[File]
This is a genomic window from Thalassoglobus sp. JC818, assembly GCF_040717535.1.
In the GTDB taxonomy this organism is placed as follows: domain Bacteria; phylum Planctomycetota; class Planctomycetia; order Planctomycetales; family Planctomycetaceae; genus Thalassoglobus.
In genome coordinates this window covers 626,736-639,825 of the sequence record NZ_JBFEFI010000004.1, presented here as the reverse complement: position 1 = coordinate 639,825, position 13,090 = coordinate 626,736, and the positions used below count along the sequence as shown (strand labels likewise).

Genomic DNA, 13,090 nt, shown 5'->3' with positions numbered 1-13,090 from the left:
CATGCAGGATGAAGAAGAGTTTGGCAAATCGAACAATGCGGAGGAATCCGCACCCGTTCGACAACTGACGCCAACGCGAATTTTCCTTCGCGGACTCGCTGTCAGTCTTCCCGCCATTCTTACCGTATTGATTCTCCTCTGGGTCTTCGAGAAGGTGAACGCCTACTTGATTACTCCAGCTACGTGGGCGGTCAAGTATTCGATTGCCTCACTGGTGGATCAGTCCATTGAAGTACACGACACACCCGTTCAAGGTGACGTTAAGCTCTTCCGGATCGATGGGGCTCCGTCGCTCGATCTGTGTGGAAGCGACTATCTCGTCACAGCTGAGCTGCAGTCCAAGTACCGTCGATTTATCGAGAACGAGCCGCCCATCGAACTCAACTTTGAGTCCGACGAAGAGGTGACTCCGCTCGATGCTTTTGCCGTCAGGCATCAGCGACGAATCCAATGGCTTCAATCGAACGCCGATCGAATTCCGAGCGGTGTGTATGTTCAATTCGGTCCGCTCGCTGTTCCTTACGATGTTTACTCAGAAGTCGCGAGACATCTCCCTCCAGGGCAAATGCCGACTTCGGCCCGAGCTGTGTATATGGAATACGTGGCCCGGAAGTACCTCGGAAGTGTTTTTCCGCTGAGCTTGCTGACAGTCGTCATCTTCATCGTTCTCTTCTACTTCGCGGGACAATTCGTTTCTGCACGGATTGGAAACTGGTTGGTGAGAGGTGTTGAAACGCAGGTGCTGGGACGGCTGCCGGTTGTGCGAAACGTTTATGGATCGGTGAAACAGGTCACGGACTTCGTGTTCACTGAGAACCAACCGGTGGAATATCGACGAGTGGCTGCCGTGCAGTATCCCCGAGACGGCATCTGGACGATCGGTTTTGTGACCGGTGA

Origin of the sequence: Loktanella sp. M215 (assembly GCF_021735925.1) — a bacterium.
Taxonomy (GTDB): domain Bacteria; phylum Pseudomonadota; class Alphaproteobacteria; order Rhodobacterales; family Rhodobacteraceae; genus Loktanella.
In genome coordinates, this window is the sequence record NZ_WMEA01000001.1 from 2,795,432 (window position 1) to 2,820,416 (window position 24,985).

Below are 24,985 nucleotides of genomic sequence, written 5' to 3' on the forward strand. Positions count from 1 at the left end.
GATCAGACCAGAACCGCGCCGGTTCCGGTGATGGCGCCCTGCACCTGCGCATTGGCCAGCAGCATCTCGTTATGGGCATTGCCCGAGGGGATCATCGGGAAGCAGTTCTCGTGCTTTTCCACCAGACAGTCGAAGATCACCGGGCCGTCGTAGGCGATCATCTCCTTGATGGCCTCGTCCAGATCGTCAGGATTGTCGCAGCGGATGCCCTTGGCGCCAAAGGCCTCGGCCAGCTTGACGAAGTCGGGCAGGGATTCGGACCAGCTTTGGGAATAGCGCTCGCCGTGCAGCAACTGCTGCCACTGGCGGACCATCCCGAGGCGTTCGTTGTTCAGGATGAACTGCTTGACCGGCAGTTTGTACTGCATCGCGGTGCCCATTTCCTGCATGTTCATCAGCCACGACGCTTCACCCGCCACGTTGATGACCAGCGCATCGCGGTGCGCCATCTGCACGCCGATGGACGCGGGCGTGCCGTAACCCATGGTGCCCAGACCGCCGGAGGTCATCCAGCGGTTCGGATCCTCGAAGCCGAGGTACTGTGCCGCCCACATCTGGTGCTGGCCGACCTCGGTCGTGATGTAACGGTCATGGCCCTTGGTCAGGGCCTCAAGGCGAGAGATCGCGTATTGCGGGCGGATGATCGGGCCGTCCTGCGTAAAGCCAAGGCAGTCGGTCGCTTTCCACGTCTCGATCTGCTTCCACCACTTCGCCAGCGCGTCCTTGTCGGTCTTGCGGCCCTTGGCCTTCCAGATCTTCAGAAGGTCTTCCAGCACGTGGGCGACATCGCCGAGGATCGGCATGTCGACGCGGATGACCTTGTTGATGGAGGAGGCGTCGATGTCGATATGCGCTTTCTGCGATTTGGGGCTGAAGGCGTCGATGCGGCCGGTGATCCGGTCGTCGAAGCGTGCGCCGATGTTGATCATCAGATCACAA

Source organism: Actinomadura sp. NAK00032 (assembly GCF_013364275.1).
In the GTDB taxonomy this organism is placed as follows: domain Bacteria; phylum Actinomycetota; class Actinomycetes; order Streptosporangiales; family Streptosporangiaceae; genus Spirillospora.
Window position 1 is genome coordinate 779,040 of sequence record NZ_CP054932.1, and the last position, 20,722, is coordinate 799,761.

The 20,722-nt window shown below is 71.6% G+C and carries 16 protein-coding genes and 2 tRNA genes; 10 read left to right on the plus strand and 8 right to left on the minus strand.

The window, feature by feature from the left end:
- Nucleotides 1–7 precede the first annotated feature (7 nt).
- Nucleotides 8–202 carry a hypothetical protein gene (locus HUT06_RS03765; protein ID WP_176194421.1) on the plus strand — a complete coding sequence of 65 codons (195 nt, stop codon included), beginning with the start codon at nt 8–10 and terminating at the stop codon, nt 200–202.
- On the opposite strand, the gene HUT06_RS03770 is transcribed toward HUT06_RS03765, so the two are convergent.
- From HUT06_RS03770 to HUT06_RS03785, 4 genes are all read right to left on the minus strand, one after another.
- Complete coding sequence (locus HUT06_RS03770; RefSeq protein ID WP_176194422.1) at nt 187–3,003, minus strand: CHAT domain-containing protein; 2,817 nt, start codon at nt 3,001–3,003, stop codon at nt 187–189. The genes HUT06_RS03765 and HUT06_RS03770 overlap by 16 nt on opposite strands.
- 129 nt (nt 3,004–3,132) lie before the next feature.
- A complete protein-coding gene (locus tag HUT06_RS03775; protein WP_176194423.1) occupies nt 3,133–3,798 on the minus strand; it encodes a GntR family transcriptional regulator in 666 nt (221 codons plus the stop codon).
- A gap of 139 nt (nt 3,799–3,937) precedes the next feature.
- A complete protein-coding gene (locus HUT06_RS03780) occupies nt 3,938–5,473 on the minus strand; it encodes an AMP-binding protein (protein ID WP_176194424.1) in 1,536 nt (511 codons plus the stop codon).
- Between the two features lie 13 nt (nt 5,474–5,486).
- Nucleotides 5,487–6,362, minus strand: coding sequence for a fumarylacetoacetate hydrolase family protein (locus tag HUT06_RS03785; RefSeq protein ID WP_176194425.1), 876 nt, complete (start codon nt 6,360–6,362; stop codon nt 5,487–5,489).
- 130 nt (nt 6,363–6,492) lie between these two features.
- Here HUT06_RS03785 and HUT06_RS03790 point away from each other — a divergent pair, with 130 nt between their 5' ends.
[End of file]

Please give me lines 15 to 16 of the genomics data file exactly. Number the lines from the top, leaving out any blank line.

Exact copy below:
The window, feature by feature from the left end:
- Nucleotides 1–7 precede the first annotated feature (7 nt).